The authors of this report are LLM candidates in International Human Rights Law at the Irish Centre for Human Rights (ICHR), NUI Galway. Rowan Hickie holds a Bachelor of Arts Honors degree and Juris Doctor degree from the University of Alberta, Canada. Bridget Geoghegan holds a Bachelor of Civil Law degree from NUI Galway.
This report has been prepared in collaboration with Safety Before LNG, Love Leitrim and
Letterbreen and Mullaghdun Partnership (LAMP) as part of the work of the Human Rights
Law Clinic at the Irish Centre for Human Rights, NUI Galway.
This report is a revised version of a report prepared for LAMP, examining the human rights impacts of fracking and the obligations which the United Kingdom and Northern Ireland hold in regard to fracking. This report has been revised to be more widely applicable to all States Parties to the human rights treaties discussed.
The ICHR at the School of Law, National University of Ireland Galway, is Ireland’s principal academic human rights institute. The ICHR undertakes human rights teaching, research, publications, and training, and contributes to human rights policy development nationally and internationally. The Human Rights Law Clinic at the ICHR was launched in 2019 and is directed by Dr Maeve O’ Rourke. The Clinic introduces students to ‘movement lawyering’ and enables students to contribute their skills to community-based movements for social change. In preparing this report, the authors received assistance and feedback from Dr. Maeve O’Rourke, Pearce Clancy, Johnny McElligott, Eddie Mitchell, and Dianne Little. We are thankful for the expertise and insightful feedback shared with us for the purpose of writing this report.
The authors are solely responsible for the content of this report and all opinions and any errors are their own.
Climate change poses a major threat to our planet. This reality has been recognized by the
United Nations and broader international legal community.1
Unconventional oil and gas extraction, including processes such as hydraulic fracturing, pose a significant threat to human rights through both their contribution to climate change and their procedures’ impacts on surrounding communities. Academics, researchers and medical professionals have stressed that ‘the evidence clearly demonstrates that the processes of fracking contribute substantially to anthropogenic harm, including climate change and global warming, and involve massive violations of a range of substantive and procedural human rights and the rights of nature.’2 The Concerned Health Professionals of New York and Physicians for Social Responsibility in their 7th Edition of the Compendium of Scientific, Medical and Media Findings Demonstrating Risks and Harms of Fracking (Unconventional Gas and Oil Extraction) (hereinafter the ‘Compendium’) conclude that ‘a significant body of evidence has emerged to demonstrate that these activities are dangerous in ways that cannot be mitigated through regulation.’3
Human rights impacted by fracking and its contribution to climate change include, but are not necessarily limited to, the right to life, the right to health, the right to water, the right to food, the right to housing, the right to access to information, the right to public participation, the right to a safe, clean, healthy and sustainable environment, with violations of these rights having disproportionate impacts on marginalized and vulnerable communities and groups.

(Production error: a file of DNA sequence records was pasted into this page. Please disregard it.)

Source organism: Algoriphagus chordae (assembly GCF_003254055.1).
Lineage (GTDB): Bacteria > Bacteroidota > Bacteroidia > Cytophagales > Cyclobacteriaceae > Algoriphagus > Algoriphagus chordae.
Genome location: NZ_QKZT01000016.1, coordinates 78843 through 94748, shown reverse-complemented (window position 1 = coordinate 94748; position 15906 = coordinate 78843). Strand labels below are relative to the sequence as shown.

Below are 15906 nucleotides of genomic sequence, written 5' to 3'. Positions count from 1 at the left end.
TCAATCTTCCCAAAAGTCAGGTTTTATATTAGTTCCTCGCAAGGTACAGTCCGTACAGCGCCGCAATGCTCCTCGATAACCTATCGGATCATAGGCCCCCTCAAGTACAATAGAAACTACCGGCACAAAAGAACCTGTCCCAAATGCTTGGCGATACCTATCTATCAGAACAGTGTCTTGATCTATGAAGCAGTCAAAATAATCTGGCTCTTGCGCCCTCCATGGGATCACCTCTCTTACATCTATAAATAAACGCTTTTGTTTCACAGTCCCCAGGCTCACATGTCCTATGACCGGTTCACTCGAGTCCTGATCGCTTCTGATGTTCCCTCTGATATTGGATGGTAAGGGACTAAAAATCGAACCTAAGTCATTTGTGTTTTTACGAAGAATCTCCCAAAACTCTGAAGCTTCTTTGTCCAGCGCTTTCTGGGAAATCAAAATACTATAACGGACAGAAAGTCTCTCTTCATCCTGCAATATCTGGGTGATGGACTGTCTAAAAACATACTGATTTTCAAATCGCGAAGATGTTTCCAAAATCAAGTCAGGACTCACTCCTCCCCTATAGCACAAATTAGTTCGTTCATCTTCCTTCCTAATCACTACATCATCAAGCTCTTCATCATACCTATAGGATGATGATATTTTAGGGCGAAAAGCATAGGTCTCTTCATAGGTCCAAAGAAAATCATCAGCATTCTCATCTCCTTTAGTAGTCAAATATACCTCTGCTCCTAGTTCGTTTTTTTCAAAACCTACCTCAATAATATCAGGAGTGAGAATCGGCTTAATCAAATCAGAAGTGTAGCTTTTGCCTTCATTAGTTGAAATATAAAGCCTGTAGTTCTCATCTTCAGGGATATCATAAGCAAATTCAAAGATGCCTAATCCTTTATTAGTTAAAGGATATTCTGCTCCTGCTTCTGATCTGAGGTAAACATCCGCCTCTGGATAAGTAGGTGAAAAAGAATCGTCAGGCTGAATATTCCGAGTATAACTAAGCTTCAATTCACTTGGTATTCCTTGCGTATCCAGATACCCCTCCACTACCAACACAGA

These human rights are contained in numerous international and regional human rights
instruments and treaties, to which many States are party, including Ireland.4 These international human rights instruments include:
• The International Covenant on Civil and Political Rights (ICCPR);5
• The International Covenant on Economic, Social and Cultural Rights (ICESCR);6
• The United Nations Convention on the Rights of the Child (CRC);7
• The United Nations Convention on the Elimination of All Forms of Discrimination
against Women (CEDAW);8
• The United Nations Convention on the Rights of Persons with Disabilities (CRPD);9
• The International Convention on the Elimination of All Forms of Racial Discrimination
In addition to the treaties mentioned above, the European Convention on Human Rights
(ECHR)11 similarly enumerates human rights obligations, binding on a number of all Council of Europe member states.
United Nations treaty bodies, special rapporteurs and civil society organizations have
recognized and noted the negative impacts that fracking and climate change pose to the human rights contained within these instruments. Once a State has ratified the above mentioned
international and regional human rights instruments, it is bound by its obligations thereunder to respect, protect and ensure these international human rights are met.
As reflected in the content of this report, it is difficult to see how a State can propose and utilize fracking operations without breaching its international and regional human rights obligations.
As a result, it is recommended that States:
• Refrain from implementing fracking practices, and in accordance with the CEDAW
Committee’s 2019 recommendation to the United Kingdom, introduce a
comprehensive and complete ban on fracking;12
• Prohibit the expansion of polluting and environmentally destructive types of fossil fuel
extraction, including oil and gas produced from fracking, as per the recommendation of
the Special Rapporteur on human rights and the environment;13 and
• Commit to attaining and upholding the highest standards of the rights to life, health,
water and food, and ensure that no State or private initiatives disproportionately impact
… As will be demonstrated, unconventional oil and gas exploration (hereinafter referred to as ‘fracking’) impacts a wide array of human rights, including the right to life, health, water, food, housing, access to information, public participation, a safe, clean and healthy environment, with human rights violations often disproportionately impacting marginalized individuals and communities such as women, children and persons living in poverty.